We have two broken systems — energy and finance — that conspire to support a centralized, coal-based grid that exacerbates climate change and fails to serve the poor in developing countries.
That means 1.3 billion people around the world won’t escape the dark (while simultaneously frying the climate) — unless we disrupt these systems and deploy distributed clean energy.
Three months ago, the Sierra Club worked on a pilot project with SunFunder to promote a potentially disruptive solution: solar crowdfunding for the world’s poor. We have a few preliminary lessons we’d like to share about taking it to scale.
Let’s start with the good news. In three short months, the clean energy access project is already fully funded. The project raised $15,000 to fund ReadySet Solar Kits from Fenix International for 375 energy entrepreneurs in Uganda who will power mobile phone charging and lighting for up to 19,000 households. SunFunder has also raised $120,000 for eight projects that benefit 28,377 people directly. Not bad for a year’s work.
Let’s compare that to the World Bank. A 2010 Oil Change International study found that of all fossil fuel projects the World Bank supported, none provided energy access for the poor. The only energy project that actually delivered energy for the poor was a $1.25 million investment in biomass gasifiers that benefited 2,500 people in India (thanks to Husk Power). For those keeping score, that’s 28,000 people helped by SunFunder versus 2,500 directly helped by the World Bank.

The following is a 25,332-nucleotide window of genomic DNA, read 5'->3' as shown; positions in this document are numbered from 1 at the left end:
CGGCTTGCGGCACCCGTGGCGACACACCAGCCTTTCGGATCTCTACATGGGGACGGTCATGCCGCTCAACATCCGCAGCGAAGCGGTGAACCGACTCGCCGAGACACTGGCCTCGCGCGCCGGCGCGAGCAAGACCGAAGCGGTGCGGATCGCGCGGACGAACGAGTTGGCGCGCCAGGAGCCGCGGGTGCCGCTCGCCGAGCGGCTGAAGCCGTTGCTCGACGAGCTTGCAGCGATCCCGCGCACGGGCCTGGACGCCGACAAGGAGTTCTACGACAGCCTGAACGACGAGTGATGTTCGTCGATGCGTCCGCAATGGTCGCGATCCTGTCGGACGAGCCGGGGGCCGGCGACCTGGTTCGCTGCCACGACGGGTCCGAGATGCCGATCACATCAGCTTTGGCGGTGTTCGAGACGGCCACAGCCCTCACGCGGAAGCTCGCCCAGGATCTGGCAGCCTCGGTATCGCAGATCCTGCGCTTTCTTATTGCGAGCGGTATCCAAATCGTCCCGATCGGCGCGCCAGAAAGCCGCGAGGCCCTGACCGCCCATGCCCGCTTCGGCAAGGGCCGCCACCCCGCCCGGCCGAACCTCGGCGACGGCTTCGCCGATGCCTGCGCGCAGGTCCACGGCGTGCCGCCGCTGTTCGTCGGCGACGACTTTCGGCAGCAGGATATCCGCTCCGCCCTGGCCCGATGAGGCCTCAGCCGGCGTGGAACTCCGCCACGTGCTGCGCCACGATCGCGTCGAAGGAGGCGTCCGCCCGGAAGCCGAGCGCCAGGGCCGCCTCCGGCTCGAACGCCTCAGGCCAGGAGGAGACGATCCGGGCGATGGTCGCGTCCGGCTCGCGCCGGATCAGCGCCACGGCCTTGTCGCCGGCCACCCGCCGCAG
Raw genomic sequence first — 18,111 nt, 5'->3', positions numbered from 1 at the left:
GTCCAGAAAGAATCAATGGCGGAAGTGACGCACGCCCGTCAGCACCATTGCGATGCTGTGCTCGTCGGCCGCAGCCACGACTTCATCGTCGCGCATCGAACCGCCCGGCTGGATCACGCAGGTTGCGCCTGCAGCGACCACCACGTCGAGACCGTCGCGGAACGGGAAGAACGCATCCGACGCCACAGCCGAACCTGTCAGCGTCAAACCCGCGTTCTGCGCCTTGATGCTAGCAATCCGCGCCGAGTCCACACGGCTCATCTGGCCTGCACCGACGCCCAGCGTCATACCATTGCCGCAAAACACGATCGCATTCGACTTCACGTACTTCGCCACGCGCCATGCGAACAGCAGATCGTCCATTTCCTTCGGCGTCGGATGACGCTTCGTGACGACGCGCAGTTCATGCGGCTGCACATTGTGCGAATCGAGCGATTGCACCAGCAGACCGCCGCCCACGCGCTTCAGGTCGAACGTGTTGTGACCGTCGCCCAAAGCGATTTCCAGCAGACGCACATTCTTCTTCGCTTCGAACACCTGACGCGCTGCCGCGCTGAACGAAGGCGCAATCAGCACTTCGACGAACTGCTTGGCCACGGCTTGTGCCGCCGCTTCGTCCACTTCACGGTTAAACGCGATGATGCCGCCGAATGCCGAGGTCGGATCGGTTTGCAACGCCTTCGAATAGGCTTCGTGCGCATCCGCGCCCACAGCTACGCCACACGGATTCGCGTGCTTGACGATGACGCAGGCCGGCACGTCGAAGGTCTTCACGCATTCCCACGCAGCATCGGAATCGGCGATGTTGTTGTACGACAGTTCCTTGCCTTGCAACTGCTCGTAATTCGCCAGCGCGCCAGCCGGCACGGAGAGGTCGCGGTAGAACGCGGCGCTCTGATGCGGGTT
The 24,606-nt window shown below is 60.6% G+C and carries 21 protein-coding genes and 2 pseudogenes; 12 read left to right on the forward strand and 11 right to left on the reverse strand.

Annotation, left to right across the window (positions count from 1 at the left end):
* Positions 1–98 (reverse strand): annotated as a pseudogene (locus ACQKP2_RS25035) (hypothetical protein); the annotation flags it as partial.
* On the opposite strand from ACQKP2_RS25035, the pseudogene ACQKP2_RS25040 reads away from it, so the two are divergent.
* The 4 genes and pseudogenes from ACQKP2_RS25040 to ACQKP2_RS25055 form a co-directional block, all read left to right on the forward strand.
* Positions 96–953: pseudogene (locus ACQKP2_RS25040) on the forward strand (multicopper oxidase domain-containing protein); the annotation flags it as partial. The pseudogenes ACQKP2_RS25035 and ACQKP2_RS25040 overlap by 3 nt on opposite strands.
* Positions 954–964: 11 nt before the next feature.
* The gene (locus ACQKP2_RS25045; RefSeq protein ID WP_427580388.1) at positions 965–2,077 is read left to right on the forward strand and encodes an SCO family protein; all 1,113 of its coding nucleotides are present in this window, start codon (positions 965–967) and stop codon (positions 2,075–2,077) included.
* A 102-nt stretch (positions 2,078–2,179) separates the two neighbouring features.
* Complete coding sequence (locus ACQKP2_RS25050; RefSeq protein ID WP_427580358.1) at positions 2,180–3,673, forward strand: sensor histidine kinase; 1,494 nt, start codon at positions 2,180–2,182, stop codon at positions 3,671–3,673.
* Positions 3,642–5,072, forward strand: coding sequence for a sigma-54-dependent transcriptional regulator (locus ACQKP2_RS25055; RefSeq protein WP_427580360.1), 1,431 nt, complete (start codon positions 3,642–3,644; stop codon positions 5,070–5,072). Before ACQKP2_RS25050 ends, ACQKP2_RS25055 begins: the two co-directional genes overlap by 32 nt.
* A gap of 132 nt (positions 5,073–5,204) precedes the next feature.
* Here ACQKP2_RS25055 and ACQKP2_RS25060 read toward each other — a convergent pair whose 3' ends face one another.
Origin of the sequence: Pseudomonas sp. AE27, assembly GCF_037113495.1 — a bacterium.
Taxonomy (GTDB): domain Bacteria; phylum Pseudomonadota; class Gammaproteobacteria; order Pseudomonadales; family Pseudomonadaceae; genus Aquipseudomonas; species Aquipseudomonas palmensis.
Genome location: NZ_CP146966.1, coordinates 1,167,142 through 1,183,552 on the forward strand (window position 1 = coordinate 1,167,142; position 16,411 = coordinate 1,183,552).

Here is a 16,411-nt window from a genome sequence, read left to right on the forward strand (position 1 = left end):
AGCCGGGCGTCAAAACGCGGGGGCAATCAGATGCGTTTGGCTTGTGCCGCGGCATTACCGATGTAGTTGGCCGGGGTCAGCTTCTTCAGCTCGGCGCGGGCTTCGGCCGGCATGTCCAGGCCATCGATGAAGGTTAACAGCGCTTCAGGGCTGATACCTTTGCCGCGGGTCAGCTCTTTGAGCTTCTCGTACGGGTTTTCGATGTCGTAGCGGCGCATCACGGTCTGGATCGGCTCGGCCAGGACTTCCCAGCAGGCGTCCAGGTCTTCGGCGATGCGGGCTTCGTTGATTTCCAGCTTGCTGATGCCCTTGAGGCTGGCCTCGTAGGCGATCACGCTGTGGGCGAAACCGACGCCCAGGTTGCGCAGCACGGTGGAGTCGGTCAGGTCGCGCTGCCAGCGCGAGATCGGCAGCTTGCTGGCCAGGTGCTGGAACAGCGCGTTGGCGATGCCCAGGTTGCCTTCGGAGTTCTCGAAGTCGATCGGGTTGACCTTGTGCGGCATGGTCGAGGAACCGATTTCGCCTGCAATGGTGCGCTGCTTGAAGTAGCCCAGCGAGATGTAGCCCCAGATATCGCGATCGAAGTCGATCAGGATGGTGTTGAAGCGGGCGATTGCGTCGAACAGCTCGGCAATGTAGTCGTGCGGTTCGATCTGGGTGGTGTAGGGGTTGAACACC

Not bad on SunFunder’s end, but clearly not the scale we’re looking for. After engaging SunFunder on this project, and working with off-grid clean energy entrepreneurs demanding $500 million for their sector, we have learned a few lessons that we think have big implications.
Lesson #1: Small is big. There is not a single energy entrepreneur in energy access who is not focused on deploying decentralized clean energy. Talk to entrepreneurs who eat, sleep, breathe this stuff and you’ll see they recognized long ago that decentralized, small-scale clean energy is usually always the right tool for the job.
That’s why companies like SunFunder that specialize in financing these businesses can outpace entities like the World Bank 10-to-1 when it comes to the number of lives impacted. The best part is that they do it despite having only a fraction of the available capital.
Lesson #2: Small is fast. In the absence of significant resources or media attention, SunFunder was able to raise the money from the crowd in just three months. Ask any entrepreneur who has engaged entities like the World Bank and you’ll understand that this is far, far faster than they are capable of. On top of that, entrepreneurs can be turned down at the end of a lengthy process with the World Bank — meaning they spent time and money for nothing.
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